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Yuba City woman backs death penalty in Sacramento protest
She never intended to become an activist.
But ever since the day her 8-year-old son, Michael Lyons, was found mutilated and lifeless in a Yuba City river bottom 16 years ago, Sandy Friend, 39, has been speaking out on his behalf.
In the wake of news about a ballot measure that seeks to abolish the death penalty in California — a move that could take her son's killer off death row — she climbed the Capitol steps in Sacramento on Tuesday to tell her story again.
Robert Boyd Rhoades, a Yuba City barber and twice-convicted sex offender, took the boy as he walked home from Bridge Street Elementary School on May 16, 1996, she said. After torturing her son with 80 shallow stab wounds, Friend said, "he continuously raped Michael, and when he was done ... he discarded him like a piece of trash in the river bottom in our community where my son grew up."
More than a thousand people attended what was meant to be a rally in honor of National Victim Rights week.
The event, however, coincided with the announcement a day earlier that the Savings, Accountability, and Full Enforcement for California Act — otherwise known as the SAFE California Act — had garnered enough support to qualify for the November ballot.
The measure seeks to replace the death penalty with life in prison without parole.
Legislators, law enforcement officials and victims' rights group lobbyists spoke out, along with Friend, against both the ballot measure and Assembly Bill 109, which restructures the prison system and diminishes criminal sentences.
"Life imprisonment is not life imprisonment," said Friend. "It's no guarantee."
"The system returned Rhoades to our streets," she said. "He had already raped and killed."
Prior to taking her son's life, she said, "Rhoades fooled our system once again."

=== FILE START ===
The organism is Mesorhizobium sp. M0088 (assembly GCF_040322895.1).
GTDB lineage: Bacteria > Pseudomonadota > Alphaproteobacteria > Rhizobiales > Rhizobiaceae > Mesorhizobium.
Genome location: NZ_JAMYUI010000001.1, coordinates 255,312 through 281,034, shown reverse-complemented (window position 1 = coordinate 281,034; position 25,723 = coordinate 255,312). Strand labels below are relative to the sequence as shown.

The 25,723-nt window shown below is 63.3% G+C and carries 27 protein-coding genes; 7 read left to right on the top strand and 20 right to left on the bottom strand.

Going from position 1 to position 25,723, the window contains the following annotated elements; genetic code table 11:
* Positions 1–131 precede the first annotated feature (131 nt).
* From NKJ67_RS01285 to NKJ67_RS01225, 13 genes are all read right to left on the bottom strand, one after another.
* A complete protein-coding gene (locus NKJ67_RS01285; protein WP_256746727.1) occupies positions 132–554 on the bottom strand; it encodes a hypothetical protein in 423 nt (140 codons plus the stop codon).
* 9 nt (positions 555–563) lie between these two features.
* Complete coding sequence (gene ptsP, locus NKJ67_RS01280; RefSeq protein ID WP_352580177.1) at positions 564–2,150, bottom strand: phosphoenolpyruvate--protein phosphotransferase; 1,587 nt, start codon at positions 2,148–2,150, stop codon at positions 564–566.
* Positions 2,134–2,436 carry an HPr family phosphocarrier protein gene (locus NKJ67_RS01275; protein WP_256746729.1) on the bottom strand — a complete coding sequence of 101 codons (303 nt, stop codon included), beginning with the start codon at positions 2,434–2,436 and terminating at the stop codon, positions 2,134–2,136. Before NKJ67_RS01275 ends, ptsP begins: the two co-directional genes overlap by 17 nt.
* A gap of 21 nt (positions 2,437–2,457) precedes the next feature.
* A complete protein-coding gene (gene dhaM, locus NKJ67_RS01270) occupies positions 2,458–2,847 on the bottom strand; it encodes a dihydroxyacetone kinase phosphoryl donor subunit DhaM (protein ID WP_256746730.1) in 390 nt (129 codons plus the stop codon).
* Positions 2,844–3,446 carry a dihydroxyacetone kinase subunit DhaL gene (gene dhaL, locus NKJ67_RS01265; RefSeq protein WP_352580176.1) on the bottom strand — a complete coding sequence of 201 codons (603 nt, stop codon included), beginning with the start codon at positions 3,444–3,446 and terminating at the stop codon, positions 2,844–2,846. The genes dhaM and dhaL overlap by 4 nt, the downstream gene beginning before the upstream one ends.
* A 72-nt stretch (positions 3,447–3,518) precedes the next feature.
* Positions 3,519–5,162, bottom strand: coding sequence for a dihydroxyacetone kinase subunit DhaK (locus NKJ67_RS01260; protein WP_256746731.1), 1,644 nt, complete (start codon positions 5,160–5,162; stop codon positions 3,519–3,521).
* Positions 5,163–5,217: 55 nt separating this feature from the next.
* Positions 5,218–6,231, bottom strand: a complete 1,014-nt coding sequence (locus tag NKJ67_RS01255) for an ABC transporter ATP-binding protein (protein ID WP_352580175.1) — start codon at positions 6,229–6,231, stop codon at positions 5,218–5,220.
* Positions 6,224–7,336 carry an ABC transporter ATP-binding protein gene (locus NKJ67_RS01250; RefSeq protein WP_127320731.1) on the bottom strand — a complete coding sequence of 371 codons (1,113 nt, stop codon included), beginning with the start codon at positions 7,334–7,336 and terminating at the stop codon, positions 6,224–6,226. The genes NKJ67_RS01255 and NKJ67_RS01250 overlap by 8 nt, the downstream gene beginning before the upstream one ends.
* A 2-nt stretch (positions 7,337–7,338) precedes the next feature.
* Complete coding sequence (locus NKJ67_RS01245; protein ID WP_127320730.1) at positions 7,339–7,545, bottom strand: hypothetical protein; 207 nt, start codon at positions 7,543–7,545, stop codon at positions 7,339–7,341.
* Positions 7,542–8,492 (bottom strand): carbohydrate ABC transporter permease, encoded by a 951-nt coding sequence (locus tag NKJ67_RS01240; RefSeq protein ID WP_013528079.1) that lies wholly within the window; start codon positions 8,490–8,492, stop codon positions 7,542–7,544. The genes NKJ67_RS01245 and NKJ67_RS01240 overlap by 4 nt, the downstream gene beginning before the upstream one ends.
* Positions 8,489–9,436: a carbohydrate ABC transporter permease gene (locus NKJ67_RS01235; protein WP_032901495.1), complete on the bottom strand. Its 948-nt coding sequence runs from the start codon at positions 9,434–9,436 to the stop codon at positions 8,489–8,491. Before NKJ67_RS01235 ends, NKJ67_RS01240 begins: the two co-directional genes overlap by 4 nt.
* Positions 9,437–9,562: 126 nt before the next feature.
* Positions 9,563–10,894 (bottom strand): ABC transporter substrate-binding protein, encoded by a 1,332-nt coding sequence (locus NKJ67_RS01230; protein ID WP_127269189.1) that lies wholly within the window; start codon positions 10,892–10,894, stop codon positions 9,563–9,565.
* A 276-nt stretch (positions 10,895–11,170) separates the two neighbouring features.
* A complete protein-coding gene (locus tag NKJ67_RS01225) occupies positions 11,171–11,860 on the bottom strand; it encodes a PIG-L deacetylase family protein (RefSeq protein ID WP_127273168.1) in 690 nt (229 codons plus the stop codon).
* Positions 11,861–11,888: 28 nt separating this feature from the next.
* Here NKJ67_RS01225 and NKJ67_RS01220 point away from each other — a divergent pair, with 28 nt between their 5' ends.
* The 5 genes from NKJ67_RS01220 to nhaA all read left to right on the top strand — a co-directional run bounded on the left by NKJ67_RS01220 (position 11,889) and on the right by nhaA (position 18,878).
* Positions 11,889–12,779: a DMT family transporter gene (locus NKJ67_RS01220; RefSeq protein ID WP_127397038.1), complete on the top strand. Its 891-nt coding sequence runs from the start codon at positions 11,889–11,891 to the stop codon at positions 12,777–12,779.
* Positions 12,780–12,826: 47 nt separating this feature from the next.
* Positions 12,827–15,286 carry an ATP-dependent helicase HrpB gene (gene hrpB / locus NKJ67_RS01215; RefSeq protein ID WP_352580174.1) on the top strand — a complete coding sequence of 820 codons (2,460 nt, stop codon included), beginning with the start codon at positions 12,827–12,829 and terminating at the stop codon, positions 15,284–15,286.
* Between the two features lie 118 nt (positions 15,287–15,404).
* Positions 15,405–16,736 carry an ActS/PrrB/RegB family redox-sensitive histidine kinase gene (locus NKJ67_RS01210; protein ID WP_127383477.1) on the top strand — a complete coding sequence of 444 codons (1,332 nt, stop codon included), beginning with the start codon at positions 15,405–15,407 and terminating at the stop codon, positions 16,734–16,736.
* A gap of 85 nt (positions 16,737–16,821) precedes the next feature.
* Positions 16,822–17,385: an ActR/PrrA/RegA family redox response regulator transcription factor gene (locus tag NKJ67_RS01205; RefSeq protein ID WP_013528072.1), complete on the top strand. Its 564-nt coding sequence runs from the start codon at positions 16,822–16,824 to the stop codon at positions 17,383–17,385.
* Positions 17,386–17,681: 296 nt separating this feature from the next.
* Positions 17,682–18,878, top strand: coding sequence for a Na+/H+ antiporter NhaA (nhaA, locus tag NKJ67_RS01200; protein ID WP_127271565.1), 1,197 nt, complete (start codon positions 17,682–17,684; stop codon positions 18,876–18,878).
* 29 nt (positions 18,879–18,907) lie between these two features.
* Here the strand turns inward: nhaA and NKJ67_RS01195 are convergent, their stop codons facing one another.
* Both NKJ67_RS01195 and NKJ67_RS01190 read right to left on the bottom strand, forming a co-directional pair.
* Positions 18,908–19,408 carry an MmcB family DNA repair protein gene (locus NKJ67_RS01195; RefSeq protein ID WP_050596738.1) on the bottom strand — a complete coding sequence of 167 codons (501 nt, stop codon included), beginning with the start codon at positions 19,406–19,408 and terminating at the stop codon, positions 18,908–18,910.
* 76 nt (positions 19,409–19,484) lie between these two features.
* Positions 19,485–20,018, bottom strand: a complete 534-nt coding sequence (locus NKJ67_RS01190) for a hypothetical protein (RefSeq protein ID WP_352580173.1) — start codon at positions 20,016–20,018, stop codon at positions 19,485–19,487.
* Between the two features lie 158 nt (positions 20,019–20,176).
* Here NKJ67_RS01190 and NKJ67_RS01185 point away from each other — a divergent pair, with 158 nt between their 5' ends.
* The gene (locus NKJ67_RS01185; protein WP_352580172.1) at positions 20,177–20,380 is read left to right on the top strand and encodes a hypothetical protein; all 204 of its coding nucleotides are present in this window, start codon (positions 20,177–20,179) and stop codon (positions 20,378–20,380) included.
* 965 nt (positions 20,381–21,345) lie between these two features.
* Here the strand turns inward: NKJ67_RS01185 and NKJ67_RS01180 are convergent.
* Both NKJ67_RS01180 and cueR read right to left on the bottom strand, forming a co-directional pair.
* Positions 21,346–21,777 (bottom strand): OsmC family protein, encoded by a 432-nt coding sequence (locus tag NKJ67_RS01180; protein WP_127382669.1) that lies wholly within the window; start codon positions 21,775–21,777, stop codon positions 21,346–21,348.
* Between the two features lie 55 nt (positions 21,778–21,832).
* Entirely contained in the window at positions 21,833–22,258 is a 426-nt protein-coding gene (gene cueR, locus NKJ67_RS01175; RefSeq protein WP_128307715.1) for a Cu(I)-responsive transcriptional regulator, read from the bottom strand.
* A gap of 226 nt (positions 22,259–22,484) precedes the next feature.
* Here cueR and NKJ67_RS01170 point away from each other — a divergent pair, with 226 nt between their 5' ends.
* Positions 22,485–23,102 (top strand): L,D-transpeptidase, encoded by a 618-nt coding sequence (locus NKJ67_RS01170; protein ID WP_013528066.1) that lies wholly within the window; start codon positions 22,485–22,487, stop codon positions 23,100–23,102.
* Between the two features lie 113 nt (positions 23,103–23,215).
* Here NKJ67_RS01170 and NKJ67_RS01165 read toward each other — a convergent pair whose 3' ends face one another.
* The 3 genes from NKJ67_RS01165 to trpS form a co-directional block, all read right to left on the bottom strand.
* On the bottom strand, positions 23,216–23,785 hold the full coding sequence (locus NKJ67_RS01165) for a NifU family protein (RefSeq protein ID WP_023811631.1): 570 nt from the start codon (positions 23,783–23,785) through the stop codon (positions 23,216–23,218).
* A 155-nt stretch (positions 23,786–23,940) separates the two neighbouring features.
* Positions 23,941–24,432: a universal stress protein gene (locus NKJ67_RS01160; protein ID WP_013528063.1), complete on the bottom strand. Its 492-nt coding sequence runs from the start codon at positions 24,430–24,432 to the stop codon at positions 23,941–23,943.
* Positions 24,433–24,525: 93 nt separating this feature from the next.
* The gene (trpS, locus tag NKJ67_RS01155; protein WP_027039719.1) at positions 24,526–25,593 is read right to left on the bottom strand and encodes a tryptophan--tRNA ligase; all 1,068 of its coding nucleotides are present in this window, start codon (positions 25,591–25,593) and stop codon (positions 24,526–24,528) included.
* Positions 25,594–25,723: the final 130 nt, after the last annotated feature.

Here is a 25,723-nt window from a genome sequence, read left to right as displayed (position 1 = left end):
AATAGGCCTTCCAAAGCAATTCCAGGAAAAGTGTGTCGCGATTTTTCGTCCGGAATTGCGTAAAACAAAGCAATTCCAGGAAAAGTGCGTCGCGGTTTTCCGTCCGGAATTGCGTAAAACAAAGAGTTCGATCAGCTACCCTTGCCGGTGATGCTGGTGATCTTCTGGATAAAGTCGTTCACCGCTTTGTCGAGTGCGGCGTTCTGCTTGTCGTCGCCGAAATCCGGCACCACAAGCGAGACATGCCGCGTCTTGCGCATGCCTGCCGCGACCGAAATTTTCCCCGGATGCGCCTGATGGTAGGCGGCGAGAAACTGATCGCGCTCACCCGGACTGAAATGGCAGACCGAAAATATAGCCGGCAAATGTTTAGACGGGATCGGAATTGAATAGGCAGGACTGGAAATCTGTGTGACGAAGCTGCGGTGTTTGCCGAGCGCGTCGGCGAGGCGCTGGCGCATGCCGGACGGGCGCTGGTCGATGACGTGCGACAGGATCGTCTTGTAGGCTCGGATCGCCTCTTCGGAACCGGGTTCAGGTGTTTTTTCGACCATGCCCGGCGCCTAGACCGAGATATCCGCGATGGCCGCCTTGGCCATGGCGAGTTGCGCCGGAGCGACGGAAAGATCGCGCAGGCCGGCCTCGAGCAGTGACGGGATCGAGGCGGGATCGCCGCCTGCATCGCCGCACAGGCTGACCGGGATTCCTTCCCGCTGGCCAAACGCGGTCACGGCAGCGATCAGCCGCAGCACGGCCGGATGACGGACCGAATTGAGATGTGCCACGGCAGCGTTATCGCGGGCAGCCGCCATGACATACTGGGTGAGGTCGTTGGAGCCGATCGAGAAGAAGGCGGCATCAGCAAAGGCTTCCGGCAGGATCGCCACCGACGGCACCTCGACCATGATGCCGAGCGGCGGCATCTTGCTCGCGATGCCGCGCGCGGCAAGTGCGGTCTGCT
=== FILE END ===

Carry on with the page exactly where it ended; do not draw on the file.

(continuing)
Earlier on Tuesday, amid hundreds of poster-sized photos of children and adults killed by violent crime in California, friendly debates erupted about the death penalty.
Bernard Ruiz, 52, of Merced, the father of a 2008 shooting victim, argued politely with representatives of Californians for Public Safety and Justice, the group for which Friend advocates.
The death penalty, Ruiz said, "is not gonna bring my son back."
"We believe the death penalty doesn't bring a solution," said Rev. Michael Kiernan, director of social services and charities for the Catholic Diocese of Sacramento, which sponsored a booth next to Friend's group.
Life in prison, he said, is a better alternative.
For violent crimes, "in you go, and in you stay," he said.
A cacophony of opinions rang across the Capitol lawn from a wide expanse of lobbying and advocacy booths.
"We're glad to have the dialogue," Kiernan said. "It's America, and everybody has their opinion. I respect that."
If approved by voters in November, 725 death row inmates could have their sentences converted to life in prison, the harshest penalty prosecutors could seek.
Supporters collected more than the 504,760 valid signatures needed to place the measure on the ballot.
If passed, $100 million in savings from abolishing the death penalty would be used to investigate unsolved murders and rapes, according to advocates.
CONTACT Nancy Pasternack at firstname.lastname@example.org or 749-4781. Find her on Facebook at /ADnpasternack or on Twitter at @ADnpasternack.